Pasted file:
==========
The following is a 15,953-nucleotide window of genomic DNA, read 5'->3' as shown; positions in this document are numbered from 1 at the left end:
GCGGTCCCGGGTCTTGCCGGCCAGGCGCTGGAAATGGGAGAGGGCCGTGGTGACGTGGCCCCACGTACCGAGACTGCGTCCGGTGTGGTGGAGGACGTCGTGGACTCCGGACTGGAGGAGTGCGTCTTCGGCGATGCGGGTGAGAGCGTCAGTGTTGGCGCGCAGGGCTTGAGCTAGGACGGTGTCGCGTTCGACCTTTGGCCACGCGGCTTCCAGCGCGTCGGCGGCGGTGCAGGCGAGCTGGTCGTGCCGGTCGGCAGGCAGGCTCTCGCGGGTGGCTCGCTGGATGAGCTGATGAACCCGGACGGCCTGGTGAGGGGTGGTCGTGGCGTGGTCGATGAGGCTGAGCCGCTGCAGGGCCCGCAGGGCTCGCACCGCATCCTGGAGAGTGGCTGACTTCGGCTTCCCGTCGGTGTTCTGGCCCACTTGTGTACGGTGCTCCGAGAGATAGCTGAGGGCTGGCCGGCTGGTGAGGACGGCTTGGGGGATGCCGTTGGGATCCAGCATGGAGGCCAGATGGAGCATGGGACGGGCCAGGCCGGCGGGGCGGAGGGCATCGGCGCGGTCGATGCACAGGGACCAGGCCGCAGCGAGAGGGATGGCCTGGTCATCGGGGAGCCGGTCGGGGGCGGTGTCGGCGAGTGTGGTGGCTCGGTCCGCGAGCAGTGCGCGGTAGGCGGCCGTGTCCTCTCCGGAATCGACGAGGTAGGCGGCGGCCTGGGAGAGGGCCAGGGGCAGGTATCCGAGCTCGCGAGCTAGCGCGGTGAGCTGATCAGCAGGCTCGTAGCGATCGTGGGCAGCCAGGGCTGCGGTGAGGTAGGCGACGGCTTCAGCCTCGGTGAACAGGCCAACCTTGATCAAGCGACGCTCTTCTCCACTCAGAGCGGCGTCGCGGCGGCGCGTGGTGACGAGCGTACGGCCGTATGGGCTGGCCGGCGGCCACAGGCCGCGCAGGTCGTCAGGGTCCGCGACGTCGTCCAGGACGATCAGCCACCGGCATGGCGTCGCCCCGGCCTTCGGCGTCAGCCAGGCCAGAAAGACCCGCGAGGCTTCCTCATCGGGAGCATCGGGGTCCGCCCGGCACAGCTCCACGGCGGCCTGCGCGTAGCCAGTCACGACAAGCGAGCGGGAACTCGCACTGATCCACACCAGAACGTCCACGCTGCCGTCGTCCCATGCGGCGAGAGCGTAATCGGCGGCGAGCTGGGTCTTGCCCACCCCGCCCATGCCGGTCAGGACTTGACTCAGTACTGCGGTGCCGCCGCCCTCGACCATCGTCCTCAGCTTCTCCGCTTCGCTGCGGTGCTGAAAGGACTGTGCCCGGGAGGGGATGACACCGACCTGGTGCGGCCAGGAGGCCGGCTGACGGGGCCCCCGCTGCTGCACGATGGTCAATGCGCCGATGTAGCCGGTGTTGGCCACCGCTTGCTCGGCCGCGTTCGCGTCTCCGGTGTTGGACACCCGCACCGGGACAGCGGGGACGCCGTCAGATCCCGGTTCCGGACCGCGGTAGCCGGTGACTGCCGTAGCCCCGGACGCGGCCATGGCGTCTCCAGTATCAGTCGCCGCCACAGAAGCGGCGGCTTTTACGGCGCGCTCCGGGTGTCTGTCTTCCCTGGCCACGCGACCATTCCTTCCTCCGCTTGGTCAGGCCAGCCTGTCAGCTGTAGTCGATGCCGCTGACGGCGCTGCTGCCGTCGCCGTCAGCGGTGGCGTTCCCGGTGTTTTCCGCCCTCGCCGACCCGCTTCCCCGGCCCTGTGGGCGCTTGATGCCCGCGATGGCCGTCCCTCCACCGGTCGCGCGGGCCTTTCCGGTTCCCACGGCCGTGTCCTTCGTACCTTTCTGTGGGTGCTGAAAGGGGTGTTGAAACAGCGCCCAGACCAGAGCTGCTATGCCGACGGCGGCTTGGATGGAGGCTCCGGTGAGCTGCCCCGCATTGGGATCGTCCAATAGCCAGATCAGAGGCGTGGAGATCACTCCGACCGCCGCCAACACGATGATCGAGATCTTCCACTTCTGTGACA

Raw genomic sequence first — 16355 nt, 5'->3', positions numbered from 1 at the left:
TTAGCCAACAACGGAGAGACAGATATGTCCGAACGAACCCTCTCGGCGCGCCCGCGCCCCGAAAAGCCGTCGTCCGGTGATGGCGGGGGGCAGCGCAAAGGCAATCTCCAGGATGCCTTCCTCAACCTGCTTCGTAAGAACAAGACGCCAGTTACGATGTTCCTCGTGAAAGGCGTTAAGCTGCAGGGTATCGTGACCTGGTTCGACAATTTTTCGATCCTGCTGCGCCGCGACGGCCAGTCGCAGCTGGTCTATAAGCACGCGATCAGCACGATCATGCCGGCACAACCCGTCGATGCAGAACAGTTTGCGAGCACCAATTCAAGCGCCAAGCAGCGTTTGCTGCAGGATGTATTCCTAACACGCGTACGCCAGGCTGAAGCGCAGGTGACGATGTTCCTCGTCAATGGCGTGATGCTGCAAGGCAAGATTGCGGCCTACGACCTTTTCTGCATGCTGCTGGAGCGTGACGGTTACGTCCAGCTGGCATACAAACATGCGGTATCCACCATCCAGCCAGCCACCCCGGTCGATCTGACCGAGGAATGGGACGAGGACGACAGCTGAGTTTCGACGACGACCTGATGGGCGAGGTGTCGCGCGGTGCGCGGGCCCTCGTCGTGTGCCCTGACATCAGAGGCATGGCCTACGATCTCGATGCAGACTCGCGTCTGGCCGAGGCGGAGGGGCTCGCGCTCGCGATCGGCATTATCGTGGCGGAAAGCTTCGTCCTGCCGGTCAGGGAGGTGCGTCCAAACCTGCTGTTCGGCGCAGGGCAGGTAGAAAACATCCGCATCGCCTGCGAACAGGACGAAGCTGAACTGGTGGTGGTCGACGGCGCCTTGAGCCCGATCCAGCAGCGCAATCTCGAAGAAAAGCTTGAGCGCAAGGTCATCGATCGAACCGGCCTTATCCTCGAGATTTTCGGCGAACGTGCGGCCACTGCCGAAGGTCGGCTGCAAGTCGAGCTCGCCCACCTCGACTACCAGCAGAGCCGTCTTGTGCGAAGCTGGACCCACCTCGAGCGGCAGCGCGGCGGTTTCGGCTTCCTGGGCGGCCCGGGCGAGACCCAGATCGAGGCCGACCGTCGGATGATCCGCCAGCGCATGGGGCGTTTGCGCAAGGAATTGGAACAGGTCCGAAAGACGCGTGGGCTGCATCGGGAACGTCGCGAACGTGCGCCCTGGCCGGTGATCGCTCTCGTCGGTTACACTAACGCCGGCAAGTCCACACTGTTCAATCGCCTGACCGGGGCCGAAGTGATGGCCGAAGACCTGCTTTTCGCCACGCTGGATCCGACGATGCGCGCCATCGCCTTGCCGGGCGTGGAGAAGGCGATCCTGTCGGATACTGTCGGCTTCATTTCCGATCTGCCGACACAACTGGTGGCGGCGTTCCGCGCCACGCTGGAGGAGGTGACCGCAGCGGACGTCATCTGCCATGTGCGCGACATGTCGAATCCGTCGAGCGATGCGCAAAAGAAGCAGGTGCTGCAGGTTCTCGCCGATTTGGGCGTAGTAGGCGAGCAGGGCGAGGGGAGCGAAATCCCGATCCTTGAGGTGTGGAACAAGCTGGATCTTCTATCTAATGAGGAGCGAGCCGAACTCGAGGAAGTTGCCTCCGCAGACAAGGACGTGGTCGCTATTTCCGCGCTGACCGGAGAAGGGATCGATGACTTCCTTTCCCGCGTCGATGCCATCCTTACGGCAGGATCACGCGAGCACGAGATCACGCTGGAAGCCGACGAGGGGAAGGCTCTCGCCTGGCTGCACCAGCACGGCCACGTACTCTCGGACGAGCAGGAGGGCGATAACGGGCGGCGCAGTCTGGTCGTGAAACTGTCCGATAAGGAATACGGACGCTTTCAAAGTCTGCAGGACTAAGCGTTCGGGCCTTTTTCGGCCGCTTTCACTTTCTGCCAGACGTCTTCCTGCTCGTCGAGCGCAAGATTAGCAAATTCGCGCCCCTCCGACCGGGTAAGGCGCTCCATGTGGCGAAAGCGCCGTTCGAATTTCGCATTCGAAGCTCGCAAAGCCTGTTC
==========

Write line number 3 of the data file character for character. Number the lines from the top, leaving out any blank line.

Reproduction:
Raw genomic sequence first — 16355 nt, 5'->3', positions numbered from 1 at the left: